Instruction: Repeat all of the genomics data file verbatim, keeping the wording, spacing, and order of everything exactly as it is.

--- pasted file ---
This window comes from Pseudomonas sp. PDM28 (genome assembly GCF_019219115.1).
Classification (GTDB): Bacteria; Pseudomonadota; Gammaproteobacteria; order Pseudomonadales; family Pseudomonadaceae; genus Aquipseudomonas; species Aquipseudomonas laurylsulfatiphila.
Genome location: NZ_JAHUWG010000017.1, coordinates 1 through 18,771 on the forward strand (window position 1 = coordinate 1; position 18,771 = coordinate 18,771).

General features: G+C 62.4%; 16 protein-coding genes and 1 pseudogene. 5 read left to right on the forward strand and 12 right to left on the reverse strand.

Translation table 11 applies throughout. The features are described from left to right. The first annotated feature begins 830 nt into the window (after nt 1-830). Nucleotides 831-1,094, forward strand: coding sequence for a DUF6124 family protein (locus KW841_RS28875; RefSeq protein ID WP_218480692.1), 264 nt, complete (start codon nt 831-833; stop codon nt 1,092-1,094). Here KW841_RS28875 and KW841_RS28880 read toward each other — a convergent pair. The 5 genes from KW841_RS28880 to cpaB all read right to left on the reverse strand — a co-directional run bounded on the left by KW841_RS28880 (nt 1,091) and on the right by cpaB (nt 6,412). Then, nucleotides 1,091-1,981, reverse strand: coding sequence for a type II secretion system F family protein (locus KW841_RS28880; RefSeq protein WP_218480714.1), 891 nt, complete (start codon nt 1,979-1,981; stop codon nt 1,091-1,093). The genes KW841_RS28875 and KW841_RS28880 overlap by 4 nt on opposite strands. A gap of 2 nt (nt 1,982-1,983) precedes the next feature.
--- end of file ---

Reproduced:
This window comes from Pseudomonas sp. PDM28 (genome assembly GCF_019219115.1).
Classification (GTDB): Bacteria; Pseudomonadota; Gammaproteobacteria; order Pseudomonadales; family Pseudomonadaceae; genus Aquipseudomonas; species Aquipseudomonas laurylsulfatiphila.
Genome location: NZ_JAHUWG010000017.1, coordinates 1 through 18,771 on the forward strand (window position 1 = coordinate 1; position 18,771 = coordinate 18,771).

General features: G+C 62.4%; 16 protein-coding genes and 1 pseudogene. 5 read left to right on the forward strand and 12 right to left on the reverse strand.

Translation table 11 applies throughout. The features are described from left to right. The first annotated feature begins 830 nt into the window (after nt 1-830). Nucleotides 831-1,094, forward strand: coding sequence for a DUF6124 family protein (locus KW841_RS28875; RefSeq protein ID WP_218480692.1), 264 nt, complete (start codon nt 831-833; stop codon nt 1,092-1,094). Here KW841_RS28875 and KW841_RS28880 read toward each other — a convergent pair. The 5 genes from KW841_RS28880 to cpaB all read right to left on the reverse strand — a co-directional run bounded on the left by KW841_RS28880 (nt 1,091) and on the right by cpaB (nt 6,412). Then, nucleotides 1,091-1,981, reverse strand: coding sequence for a type II secretion system F family protein (locus KW841_RS28880; RefSeq protein WP_218480714.1), 891 nt, complete (start codon nt 1,979-1,981; stop codon nt 1,091-1,093). The genes KW841_RS28875 and KW841_RS28880 overlap by 4 nt on opposite strands. A gap of 2 nt (nt 1,982-1,983) precedes the next feature.